VIPs came standard with a 230-hp 318 V8, breathing through a two-barrel Carter carburetor. If that wasn’t enough scoot for you, a 2BBL, 270-hp 383 ($70), 4BBL, 325-hp 383 ($120) or the top-of-the-heap 4BBL, 375-hp 440 CID V8 ($268) could be installed.
While the VIP was pretty well equipped, with its sparkly upholstery and extra chrome gewgaws, you could easily tack on an additional $500 or $1000 in options if you wanted to. Popular options included power brakes ($42), power steering ($95) front disc brakes ($70), and Auto-Pilot cruise control ($83).
Less popular options included air conditioning (a princely $338), power windows ($100), bench seat leather trim (VIP only, $104) and Road Wheels ($76). I was a bit surprised to learn you could get a leather interior on a Plymouth in the ’60s; I always thought that the only ones so equipped were the ’90s Grand Voyager LEs and the Prowler.
The 3630-lb. VIP hardtop coupe started at $3117, $65 cheaper than the VIP four-door hardtop. It was also the less-popular model of the two-car line, with 7,912 finding buyers.
As the 1967 VIP production suggests, the model never really took off, certainly not like the LTD and Caprice. Why is anyone’s guess, but for some, “Sport Fury” may have sounded a lot better than “VIP.” Personally, I like VIP better than LTD, partly because no one knows exactly what “LTD” is supposed to mean!
Apparently Plymouth must have agreed with the car-buying public, as the VIP last appeared for the 1969 model year. In 1970, the Sport Fury once again ruled the Plymouth roost, with a new four-door hardtop model standing in for the ’69 VIP version. Eventually, the Gran Fury moniker became the top of the line, but even it never reached the sales success of its Broughamy Chevy and Ford competition.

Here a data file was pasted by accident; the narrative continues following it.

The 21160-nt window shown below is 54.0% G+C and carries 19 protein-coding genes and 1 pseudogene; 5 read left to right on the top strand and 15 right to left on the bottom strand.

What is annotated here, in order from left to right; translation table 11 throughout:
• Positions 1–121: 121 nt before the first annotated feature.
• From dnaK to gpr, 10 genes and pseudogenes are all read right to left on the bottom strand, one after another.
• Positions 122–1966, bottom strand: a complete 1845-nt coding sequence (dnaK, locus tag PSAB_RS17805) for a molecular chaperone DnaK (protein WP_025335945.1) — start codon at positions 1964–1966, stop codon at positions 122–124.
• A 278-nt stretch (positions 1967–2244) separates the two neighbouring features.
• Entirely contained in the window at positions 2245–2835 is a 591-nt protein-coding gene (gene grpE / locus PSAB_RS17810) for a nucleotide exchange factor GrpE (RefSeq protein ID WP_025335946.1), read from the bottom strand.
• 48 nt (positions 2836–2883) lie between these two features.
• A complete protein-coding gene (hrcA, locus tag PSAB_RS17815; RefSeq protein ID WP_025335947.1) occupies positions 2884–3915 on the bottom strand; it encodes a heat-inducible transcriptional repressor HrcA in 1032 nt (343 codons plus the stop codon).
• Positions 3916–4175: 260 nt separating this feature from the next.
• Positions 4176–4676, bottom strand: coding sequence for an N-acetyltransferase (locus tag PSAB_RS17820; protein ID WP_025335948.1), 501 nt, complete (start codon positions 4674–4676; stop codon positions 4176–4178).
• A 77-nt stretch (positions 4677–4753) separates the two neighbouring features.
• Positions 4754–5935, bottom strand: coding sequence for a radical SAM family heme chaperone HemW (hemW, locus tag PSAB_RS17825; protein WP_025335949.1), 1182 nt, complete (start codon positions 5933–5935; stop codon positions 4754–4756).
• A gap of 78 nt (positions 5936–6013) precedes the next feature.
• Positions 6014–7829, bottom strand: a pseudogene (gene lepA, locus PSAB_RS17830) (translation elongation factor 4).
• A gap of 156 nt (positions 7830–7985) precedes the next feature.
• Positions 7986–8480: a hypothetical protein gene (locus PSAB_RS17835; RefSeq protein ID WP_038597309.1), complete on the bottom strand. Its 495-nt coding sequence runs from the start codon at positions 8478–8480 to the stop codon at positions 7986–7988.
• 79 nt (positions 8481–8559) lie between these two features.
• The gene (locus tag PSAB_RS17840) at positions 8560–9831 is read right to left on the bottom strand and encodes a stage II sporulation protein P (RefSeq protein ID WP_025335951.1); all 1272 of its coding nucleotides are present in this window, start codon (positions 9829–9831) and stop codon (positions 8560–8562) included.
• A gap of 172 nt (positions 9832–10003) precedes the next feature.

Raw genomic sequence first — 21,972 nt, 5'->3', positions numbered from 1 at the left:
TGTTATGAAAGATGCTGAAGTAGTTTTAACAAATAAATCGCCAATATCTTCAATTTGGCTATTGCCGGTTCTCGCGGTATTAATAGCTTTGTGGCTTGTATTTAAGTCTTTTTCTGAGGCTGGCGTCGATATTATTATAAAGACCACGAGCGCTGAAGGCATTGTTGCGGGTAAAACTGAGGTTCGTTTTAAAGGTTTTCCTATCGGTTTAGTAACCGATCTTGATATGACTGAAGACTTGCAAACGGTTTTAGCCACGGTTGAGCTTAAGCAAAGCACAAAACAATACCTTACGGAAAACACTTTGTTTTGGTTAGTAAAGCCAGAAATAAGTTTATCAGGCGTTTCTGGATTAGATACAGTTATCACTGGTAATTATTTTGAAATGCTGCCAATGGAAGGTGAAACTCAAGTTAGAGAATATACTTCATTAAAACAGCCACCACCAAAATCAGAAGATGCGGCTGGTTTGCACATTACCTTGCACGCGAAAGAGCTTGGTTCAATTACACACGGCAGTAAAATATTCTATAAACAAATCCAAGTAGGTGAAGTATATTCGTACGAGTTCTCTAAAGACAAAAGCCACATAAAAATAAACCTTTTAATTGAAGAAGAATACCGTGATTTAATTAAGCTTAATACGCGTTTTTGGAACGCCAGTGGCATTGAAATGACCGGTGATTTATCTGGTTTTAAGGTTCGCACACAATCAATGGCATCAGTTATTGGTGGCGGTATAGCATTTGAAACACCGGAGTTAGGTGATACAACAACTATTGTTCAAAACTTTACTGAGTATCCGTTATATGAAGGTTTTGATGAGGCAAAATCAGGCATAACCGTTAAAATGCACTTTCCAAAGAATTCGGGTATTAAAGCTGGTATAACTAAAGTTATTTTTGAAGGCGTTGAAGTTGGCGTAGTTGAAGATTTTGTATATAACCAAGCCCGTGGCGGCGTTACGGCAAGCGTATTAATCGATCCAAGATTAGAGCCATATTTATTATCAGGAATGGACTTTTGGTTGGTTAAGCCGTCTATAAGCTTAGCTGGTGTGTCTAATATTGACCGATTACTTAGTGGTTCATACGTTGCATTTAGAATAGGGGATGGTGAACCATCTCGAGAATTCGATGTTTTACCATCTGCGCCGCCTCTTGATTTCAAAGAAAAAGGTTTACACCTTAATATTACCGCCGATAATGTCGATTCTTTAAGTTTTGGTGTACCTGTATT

I found our featured VIP in mid-December, right at the tail-end of unseasonal weather in the mid-40s. I was driving along 14th Avenue in Rock Island when I spotted some distinctive stacked headlamps on a side street. Could that have been a Plymouth? Nah, probably a Cadillac. Still, I had to go around the block and check.
This may well be the only full-size ’67 Plymouth I have ever seen in person. That it was a scarce VIP instead of a more common Sport Fury or Fury III was the icing on the cake. I was a bit disappointed that it was in such a plain color combination–a red vinyl top and interior would have looked so good–but was still suitably impressed.
You can see it has had some rust repair in the past, judging from the lighter patches of white on the rear quarter panels, but it was in quite solid shape. For sale, too, if any of you live near the Quad Cities and have to have a Curbside Classic of your very own!
I like this even though full size cars aren’t my cup of tea. The blue one is especially nice,I’ve seen loads of LTDs and Caprices but hardly any VIPs.Great article Tom, thanks for showing me another forgotten car
Great car! I think the reason the VIP never took off was that it always shared showrooms with the Chrysler Newport. The 67 Newport started at $3579, or about $400 more than a base VIP. For those buying with 3 year financing, just a little bigger payment got you a bigger, more impressive car.
I have always really liked the 67 Plymouth. It may be the best looking big Plymouth of the 60s, and would vie with the Forward Look cars as the best looking of all postwar years. 1967 was also the first year of the modern LA block 318, which replaced the old wideblock poly version that went back to 1957. I always wondered why they kept displacement exactly the same on the two engines – I suspect that this has confused a lot of people over the years.
Those turbine wheelcovers in some of the ads were the same pieces on my 20K mile 66 Fury III sedan when I bought it. I thought it odd that such a plain car (318, auto, ps, heater) had the fancy wheelcovers. I took them off, cleaned them up, and wrapped them up and put them in my garage, where they still live. Those were very expensive pieces, with multiple diecastings bolted to the stainless steel (I think) disk.
I agree that that was the main downfall of the VIP. The LTD didn’t have to coexist with the Mercury and Chevrolet dealers in those days didn’t usually sell Oldsmobiles or Pontiacs; that wasn’t the case with Chrysler and Plymouth.
If you compare engines and equipment, the Newport was even closer to the VIP than that. Among other things, the Newport came with the 383-2V engine, which was $69.70 on a VIP; I don’t recall if power steering or power brakes were standard on the Newport, but either would narrow the gap ever further.